An IBM i Client for Every Administrative Occasion
July 8, 2014 Alex Woodie
Anybody remember OpsNav? The Windows-based client from IBM seemed to provide every function a system administrator could ask for. Well, we’ve come a long way since 1999, and today’s administrators have a new crop of needs, which are served by a veritable army of IBM i clients from IBM.
Tim Rowe, IBM’s business architect for application development, provided an excellent rundown of the various IBM i client options available in a recent article published at System i Developer, where Rowe’s regular column landed after iPro Developer folded up its tent.
There are no fewer than five IBM i clients available from IBM. This includes iAccess Client Solutions, iAccess for Windows, iAccess for Web, iAccess for Linux, and IBM i Navigator.
Rowe writes: “Some of these are installed on an IBM i partition (iAccess for Web and IBM i Navigator), some deployed on a PC (iAccess Client Solutions, iAccess for Windows, and iAccess for Linux) and all can be used to access and manage multiple releases of IBM i.”
The newest and best strategic solution from IBM is iAccess Client Solution, or ACS. This Java-based offering runs anywhere a Java Virtual Machine (JVM) can be deployed. That means it will run on Windows, Mac, and Linux PCs; IBM i or AIX servers; or Windows or Android mobile devices. You might even be able to get ACS running on an iOS device, although Java is not fully supported by Apple.
“ACS is your solution for all your 5250 emulations needs,” Rowe writes. “It provides your normal 5250 emulator. It also provides full capability to connect to either a 5250 configured LAN or HMC console. In addition, we have included the data transfer capability and a spool file interface. This new product is a replacement for many of the key features that were traditionally delivered through the iAccess for Windows product.”
IBM also provides additional installed components for ACS via the Windows Application Package and Linux Application Packages. “These packages contain the various connection drivers (.NET, ODBC, etc),” Rowe writes. “Updates to these drivers will only be delivered in the ACS products in the future.”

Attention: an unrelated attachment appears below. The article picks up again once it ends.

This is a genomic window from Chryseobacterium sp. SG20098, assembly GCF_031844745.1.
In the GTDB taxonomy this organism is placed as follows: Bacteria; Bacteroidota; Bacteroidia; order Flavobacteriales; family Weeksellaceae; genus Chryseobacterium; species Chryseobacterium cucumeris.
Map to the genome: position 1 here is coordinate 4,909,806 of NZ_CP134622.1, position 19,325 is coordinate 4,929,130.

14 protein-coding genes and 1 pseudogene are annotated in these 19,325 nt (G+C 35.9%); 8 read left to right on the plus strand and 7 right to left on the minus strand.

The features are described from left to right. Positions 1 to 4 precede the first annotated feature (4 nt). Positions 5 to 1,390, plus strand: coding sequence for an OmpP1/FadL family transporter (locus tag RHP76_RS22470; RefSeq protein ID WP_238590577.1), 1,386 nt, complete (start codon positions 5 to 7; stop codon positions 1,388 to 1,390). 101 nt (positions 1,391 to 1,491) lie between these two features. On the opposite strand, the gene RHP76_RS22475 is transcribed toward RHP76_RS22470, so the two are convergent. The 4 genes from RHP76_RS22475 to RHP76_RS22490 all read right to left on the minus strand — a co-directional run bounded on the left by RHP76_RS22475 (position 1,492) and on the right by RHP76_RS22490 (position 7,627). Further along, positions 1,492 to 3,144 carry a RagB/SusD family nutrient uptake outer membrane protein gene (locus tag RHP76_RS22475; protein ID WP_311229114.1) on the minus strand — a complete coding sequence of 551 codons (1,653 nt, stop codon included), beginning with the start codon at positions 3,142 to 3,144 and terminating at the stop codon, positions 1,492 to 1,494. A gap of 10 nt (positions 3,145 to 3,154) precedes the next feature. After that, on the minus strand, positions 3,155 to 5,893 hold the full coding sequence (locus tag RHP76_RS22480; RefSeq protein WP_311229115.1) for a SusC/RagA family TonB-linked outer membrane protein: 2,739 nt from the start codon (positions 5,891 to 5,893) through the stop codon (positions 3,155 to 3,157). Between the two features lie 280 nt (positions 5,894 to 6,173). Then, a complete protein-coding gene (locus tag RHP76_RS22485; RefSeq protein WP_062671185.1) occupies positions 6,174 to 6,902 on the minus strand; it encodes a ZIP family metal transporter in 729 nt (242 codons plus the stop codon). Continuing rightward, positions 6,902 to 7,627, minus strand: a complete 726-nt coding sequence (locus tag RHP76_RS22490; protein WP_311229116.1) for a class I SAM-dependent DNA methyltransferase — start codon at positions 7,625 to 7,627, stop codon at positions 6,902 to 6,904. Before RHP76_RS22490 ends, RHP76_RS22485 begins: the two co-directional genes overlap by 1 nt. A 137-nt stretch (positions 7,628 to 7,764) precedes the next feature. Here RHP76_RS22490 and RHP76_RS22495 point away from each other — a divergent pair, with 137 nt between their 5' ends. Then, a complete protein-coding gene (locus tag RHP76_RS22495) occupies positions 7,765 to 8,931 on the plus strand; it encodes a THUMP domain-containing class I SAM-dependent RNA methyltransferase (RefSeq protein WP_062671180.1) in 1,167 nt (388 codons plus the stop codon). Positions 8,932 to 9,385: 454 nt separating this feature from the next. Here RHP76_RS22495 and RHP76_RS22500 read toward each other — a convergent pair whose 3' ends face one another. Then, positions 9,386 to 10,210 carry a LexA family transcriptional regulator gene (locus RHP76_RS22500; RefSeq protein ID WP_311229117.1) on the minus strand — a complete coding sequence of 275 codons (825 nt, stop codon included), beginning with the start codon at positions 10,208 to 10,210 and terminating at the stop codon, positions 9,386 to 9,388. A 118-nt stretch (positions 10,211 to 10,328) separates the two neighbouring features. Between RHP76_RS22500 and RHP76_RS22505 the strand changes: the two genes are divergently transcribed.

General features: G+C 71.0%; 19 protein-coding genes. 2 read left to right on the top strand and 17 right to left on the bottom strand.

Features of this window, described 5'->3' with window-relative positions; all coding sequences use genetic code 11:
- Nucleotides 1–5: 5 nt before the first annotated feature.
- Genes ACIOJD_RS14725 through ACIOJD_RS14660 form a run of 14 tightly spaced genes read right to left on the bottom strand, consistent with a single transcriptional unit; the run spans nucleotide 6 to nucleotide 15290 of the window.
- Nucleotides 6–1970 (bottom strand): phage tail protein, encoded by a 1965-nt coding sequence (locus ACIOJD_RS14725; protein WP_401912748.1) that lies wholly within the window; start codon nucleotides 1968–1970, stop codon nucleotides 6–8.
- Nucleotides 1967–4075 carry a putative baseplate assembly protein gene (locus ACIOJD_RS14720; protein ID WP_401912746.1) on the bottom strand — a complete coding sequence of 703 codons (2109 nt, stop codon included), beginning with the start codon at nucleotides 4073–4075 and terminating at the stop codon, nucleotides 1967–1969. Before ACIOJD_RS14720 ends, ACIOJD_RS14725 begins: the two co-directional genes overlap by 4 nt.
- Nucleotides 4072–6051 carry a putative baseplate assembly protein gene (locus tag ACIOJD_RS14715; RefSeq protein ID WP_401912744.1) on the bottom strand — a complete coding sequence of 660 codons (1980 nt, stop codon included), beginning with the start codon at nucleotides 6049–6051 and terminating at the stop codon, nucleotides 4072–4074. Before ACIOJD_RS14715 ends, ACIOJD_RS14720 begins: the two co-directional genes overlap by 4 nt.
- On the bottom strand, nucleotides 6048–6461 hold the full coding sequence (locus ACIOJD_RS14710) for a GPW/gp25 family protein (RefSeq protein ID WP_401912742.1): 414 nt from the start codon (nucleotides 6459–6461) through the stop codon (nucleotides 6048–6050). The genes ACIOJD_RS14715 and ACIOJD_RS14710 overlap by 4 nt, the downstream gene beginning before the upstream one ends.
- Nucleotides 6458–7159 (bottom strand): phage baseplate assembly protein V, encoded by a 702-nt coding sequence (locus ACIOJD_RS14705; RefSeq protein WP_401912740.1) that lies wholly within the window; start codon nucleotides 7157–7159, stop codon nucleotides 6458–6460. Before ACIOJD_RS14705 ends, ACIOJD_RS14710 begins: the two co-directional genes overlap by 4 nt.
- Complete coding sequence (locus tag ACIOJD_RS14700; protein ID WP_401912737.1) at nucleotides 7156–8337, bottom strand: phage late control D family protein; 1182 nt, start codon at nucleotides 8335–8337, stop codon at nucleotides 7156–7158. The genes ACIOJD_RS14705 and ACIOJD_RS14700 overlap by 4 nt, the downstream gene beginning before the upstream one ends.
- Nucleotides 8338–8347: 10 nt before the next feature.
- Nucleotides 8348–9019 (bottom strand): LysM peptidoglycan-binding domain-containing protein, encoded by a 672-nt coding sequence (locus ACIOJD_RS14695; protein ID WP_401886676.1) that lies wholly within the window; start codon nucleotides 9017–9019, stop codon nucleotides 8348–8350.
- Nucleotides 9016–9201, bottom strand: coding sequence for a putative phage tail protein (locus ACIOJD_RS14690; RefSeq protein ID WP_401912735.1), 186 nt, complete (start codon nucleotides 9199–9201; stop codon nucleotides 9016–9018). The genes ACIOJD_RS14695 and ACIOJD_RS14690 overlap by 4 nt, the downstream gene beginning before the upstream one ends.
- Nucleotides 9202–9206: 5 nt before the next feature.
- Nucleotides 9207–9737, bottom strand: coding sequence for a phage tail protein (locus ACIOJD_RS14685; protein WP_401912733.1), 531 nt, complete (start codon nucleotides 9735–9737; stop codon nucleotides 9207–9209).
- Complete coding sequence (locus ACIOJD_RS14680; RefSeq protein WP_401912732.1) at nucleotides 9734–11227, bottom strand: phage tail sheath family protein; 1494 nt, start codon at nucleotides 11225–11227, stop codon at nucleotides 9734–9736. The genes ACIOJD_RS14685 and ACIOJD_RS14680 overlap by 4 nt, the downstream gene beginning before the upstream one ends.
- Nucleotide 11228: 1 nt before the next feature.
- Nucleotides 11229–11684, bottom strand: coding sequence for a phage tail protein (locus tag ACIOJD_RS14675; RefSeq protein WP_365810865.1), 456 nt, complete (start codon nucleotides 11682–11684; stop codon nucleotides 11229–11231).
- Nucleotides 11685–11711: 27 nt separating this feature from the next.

Next up is iAccess for Windows. While it sports a fresh new name, this is an old product that traces its roots back to OpsNav (Operations Navigator). “While we are aware this product continues to be widely used, it’s not something that can go on forever,” Rowe writes.
While iAccess for Windows version 7.1 works with all supported versions of IBM i (and some older non-supported ones) and is still supported by IBM, the company plans to “stabilize” the product without updates. In other words, get yourself to the strategic ACS offering ASAP, especially as new versions of Windows comes out because iAccess for Windows won’t work with those.
Likewise, iAccess for Linux is an older product that IBM isn’t planning on updating. Users of this product should migrate to the ACS package and specifically the Linux Application Package if a Linux ODBC driver is needed.
The iAccess for Web package is another old product deceptively cloaked in a new-ish sounding name. But while the iAccess for Linux and Windows products are being sent out to pasture, IBM is actively enhancing the iAccess for Web offering with mobile functionality. With version 7.2, IBM has added a new “mobile perspective” that allows the software to run on Android, iOS, and Windows mobile devices.
Finally, we have IBM i Navigator, a Web-based offering that IBM introduced in 2010 with IBM i 6.1. IBM has continued to enhance this management interface over the years, Rowe writes, and in 2013 embarked on an effort to re-imagine the offering with a more modern HTML look and feel. “What we have today resembles little of the slow and cumbersome interface of a few years ago,” he writes.
So to recap, the products with bright futures include: ACS, the Java-based strategic offering that’s getting all the best stuff; iAccess for Web, which has been remade as a stripped down management interface for mobile device; and IBM i Navigator, which today sports a slick HTML interface. The products with dim futures include iAccess for Windows and Linux, which are being replaced by the ACS products.
To read Rowe’s informative article in its entirety, see www.systemideveloper.com/blogs/?q=node/18.